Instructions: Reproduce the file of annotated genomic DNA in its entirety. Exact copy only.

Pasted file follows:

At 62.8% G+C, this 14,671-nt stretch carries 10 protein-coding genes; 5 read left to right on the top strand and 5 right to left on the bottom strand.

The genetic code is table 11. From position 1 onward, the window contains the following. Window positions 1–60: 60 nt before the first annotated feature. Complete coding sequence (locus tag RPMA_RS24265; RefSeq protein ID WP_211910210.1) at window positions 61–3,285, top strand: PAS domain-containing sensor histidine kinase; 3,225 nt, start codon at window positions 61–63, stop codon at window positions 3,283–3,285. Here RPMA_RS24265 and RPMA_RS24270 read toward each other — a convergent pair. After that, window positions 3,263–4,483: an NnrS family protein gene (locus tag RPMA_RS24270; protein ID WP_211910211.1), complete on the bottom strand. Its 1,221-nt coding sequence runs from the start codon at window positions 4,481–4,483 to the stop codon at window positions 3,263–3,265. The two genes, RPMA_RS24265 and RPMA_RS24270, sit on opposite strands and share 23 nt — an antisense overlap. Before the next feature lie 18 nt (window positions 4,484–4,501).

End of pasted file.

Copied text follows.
At 62.8% G+C, this 14,671-nt stretch carries 10 protein-coding genes; 5 read left to right on the top strand and 5 right to left on the bottom strand.

The genetic code is table 11. From position 1 onward, the window contains the following. Window positions 1–60: 60 nt before the first annotated feature. Complete coding sequence (locus tag RPMA_RS24265; RefSeq protein ID WP_211910210.1) at window positions 61–3,285, top strand: PAS domain-containing sensor histidine kinase; 3,225 nt, start codon at window positions 61–63, stop codon at window positions 3,283–3,285. Here RPMA_RS24265 and RPMA_RS24270 read toward each other — a convergent pair. After that, window positions 3,263–4,483: an NnrS family protein gene (locus tag RPMA_RS24270; protein ID WP_211910211.1), complete on the bottom strand. Its 1,221-nt coding sequence runs from the start codon at window positions 4,481–4,483 to the stop codon at window positions 3,263–3,265. The two genes, RPMA_RS24265 and RPMA_RS24270, sit on opposite strands and share 23 nt — an antisense overlap. Before the next feature lie 18 nt (window positions 4,484–4,501).